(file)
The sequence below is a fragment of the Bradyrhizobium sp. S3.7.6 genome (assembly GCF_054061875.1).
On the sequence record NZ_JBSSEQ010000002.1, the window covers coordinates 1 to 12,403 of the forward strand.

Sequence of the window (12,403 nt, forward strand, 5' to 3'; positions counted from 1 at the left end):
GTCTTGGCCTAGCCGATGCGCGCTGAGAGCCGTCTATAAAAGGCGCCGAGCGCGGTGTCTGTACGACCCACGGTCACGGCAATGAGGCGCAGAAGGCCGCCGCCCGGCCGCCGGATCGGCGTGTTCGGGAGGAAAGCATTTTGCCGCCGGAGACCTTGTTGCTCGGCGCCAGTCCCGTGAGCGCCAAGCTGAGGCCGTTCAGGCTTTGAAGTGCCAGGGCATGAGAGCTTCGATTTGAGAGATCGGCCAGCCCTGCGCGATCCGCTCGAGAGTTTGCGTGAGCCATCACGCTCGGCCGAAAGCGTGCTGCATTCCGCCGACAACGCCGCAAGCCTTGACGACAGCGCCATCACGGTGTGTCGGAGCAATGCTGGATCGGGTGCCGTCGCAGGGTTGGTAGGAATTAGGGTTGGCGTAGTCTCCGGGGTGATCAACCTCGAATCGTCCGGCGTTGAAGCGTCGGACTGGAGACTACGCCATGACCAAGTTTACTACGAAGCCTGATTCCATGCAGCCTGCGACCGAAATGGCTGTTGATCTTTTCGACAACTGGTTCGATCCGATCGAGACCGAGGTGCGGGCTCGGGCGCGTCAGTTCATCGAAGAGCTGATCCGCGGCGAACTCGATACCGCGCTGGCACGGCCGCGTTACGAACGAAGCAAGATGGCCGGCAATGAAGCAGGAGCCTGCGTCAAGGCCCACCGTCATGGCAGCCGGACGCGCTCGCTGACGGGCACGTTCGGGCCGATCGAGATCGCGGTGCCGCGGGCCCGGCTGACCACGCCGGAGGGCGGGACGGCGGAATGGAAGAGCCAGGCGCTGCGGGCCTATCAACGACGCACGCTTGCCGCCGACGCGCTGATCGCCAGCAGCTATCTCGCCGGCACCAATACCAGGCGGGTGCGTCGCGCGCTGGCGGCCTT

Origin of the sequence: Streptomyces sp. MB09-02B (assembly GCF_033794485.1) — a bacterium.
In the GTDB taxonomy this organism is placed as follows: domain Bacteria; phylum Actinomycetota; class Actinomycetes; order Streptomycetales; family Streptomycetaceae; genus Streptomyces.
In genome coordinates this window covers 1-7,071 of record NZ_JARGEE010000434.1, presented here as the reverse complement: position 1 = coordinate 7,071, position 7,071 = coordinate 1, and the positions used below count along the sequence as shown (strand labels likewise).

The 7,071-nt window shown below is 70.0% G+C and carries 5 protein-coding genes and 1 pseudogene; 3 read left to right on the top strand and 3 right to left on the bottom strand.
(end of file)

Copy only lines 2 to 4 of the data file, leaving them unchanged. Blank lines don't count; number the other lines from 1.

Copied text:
On the sequence record NZ_JBSSEQ010000002.1, the window covers coordinates 1 to 12,403 of the forward strand.

Sequence of the window (12,403 nt, forward strand, 5' to 3'; positions counted from 1 at the left end):
GTCTTGGCCTAGCCGATGCGCGCTGAGAGCCGTCTATAAAAGGCGCCGAGCGCGGTGTCTGTACGACCCACGGTCACGGCAATGAGGCGCAGAAGGCCGCCGCCCGGCCGCCGGATCGGCGTGTTCGGGAGGAAAGCATTTTGCCGCCGGAGACCTTGTTGCTCGGCGCCAGTCCCGTGAGCGCCAAGCTGAGGCCGTTCAGGCTTTGAAGTGCCAGGGCATGAGAGCTTCGATTTGAGAGATCGGCCAGCCCTGCGCGATCCGCTCGAGAGTTTGCGTGAGCCATCACGCTCGGCCGAAAGCGTGCTGCATTCCGCCGACAACGCCGCAAGCCTTGACGACAGCGCCATCACGGTGTGTCGGAGCAATGCTGGATCGGGTGCCGTCGCAGGGTTGGTAGGAATTAGGGTTGGCGTAGTCTCCGGGGTGATCAACCTCGAATCGTCCGGCGTTGAAGCGTCGGACTGGAGACTACGCCATGACCAAGTTTACTACGAAGCCTGATTCCATGCAGCCTGCGACCGAAATGGCTGTTGATCTTTTCGACAACTGGTTCGATCCGATCGAGACCGAGGTGCGGGCTCGGGCGCGTCAGTTCATCGAAGAGCTGATCCGCGGCGAACTCGATACCGCGCTGGCACGGCCGCGTTACGAACGAAGCAAGATGGCCGGCAATGAAGCAGGAGCCTGCGTCAAGGCCCACCGTCATGGCAGCCGGACGCGCTCGCTGACGGGCACGTTCGGGCCGATCGAGATCGCGGTGCCGCGGGCCCGGCTGACCACGCCGGAGGGCGGGACGGCGGAATGGAAGAGCCAGGCGCTGCGGGCCTATCAACGACGCACGCTTGCCGCCGACGCGCTGATCGCCAGCAGCTATCTCGCCGGCACCAATACCAGGCGGGTGCGTCGCGCGCTGGCGGCCTT